In particular, the lake of Vevatn is thought to be a place where offerings were made to Njarthar or Njord or both. As the shores of this lake also represent the union between land and sea, we could again make the connection between an earth goddess and a sea, or watery god. In heathen times, such elemental connections would not be lost on a people whose existence is dependent upon nature and the bounty of sea and land.

Also the children of Njord and possibly Njarthar are fertility gods, the twins Frey and Freyja. Water and earth are essential for the growing of crops and as such it would follow to reason that a water god and earth goddess produce divine offspring which symbolize and incorporate fertility.

One of the most distinct remnants of this pagan past is found in just this small section of the island that can rightfully be called Tyr’s nes. This is known as Todneset. This is the site of a standing stone, not far from which a relatively small dug-out area with an altar is located. The location is just 25 meters from the sea. The mound of land (røysa) on which all of this rests has a view of the bay of the island Våge to the west, and a view of the Bjørnafjord in the northwest. The altar was dug up in 1915 and what could possibly be seen as the remnants of offerings were found. These items included knives, nails, iron tools, the bones and skulls of animals. The altar was probably part of a more complex building, according to the findings the researchers in 1915 unearthed. The area is also interesting from the perspective that every year, on the winter solstice, the sun disappears behind the mountains in the distance  to return for a brief period to shine on top of the standing stone once more. This is the only time of year this phenomena occurs. As this is a naturally unusual area, special in this respect, it is easy to see why the heathen ancestors thought this was a special place fitting for worship.


On Tysnes, there exists a place called the Lunde (grove) not far from Vevatn. Vevatn is speculated to have been used for spiritual purposes, and if we take the following quote by Tacitus (Germania)  we can infer that, perhaps he was referring to Tysnes : “None of these tribes have any noteworthy feature, except their common worship of Ertha, or mother-Earth, and their belief that she interposes in human affairs, and visits the nations in her car. In an island of the ocean there is a sacred grove, and within it a consecrated chariot, covered over with a garment. Only one priest is permitted to touch it. He can perceive the presence of the goddess in this sacred recess, and walks by her side with the utmost reverence as she is drawn along by heifers. It is a season of rejoicing, and festivity reigns wherever she deigns to go and be received. They do not go to battle or wear arms; every weapon is under lock; peace and quiet are known and welcomed only at these times, till the goddess, weary of human intercourse, is at length restored by the same priest to her temple. Afterwards the car, the vestments, and, if you like to believe it, the divinity herself, are purified in a secret lake. Slaves perform the rite, who are instantly swallowed up by its waters.” Tysnes (Njardarlaug) is an “island of the ocean”, which contains a grove (Lunde), and nearby there is a lake. The lake was said to be used for the purposes mentioned by Tactitus, in pagan times, so the elements are present to infer that Tacitus was in fact referring to the island and her inhabitants at the time. Freya could possibly have been the “earth goddess” mentioned, as her worship was widespread throughout the Germanic lands.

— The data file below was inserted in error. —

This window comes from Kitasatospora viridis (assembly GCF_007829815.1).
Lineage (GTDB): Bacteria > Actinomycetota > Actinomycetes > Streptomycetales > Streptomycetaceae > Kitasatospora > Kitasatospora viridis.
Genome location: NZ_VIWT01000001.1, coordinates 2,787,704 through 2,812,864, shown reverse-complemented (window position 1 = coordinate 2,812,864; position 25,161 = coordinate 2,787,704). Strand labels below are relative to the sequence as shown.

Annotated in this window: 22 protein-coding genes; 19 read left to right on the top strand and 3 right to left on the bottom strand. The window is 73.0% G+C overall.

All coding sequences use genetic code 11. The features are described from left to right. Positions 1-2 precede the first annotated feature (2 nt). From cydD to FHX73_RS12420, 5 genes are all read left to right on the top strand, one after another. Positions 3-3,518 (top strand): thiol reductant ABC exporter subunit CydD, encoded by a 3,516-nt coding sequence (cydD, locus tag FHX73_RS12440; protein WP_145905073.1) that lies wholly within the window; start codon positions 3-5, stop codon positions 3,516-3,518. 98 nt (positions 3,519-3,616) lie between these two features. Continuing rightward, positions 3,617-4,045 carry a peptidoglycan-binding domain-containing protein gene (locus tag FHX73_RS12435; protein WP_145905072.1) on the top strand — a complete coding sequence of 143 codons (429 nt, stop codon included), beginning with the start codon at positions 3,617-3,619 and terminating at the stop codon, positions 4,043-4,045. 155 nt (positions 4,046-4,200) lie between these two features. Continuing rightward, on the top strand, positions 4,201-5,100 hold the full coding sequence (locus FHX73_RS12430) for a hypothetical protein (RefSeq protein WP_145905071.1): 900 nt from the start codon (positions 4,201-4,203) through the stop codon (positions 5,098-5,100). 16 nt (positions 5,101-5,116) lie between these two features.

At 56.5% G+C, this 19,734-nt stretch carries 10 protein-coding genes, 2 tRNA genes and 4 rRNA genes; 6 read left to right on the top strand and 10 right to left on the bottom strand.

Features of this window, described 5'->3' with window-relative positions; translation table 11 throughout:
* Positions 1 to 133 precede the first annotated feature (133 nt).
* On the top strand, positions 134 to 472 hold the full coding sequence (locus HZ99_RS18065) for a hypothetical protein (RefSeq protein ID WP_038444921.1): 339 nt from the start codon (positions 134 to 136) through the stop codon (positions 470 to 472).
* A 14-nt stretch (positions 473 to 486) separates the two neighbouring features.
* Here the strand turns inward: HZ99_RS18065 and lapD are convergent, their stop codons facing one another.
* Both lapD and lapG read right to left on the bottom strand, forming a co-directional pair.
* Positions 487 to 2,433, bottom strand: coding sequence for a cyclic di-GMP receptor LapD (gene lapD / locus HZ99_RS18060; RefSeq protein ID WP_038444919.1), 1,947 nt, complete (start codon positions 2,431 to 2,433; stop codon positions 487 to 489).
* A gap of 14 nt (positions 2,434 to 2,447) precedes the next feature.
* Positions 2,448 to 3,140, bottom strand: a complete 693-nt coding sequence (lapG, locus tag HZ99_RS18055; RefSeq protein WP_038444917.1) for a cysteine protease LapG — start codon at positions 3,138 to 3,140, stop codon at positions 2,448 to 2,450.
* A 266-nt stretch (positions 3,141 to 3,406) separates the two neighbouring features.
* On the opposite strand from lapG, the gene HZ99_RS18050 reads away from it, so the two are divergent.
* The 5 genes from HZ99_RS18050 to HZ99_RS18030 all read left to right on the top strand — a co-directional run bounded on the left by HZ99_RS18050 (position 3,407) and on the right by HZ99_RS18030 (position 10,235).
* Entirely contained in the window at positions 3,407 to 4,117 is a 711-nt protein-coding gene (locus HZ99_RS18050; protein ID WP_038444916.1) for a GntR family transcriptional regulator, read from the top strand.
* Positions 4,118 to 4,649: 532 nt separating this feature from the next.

Since much of our pagan past is buried in misinformation and poor documentation, we can but speculate and let our imaginations run free in regards to just what went on there on the mystical island of Njardalaug. How did the heathens there worship exactly? How did they feel toward their gods? How was the returning of the sun on the solstice of importance to them? What did they think and feel ? Surely it was more deeply rooted in a cosmic sense than our own limited, materialistic thoughts today. We can let our minds run free, and visiting the site tune into the atmosphere of the place which is indeed distinct from the surrounding areas.

A sacred grove. The sun rising on the winter solstice over Todneset. Rituals and offerings to Tyr at the location of that mound. Watery offerings, invocations and prayers to the water Njord and Njerthus at Vevatn, to the honoring of their fertility offspring Frey and Freyja in times of harvest and planting . The connection between earth, sea and sky in the daily thoughts of those who inhabited the region. What we know from the names and the findings on the island today called Tysnes, we see the remnants of a rich world that is nearly forgotten which connected the material, outer world, with the spiritual, energetic and inner world. There is much to learn with logic, and much to consider and feel with the intuition. The past and the future can combine with the present as we take such mystical places and ponder them and try to see with the eyes of our ancestors.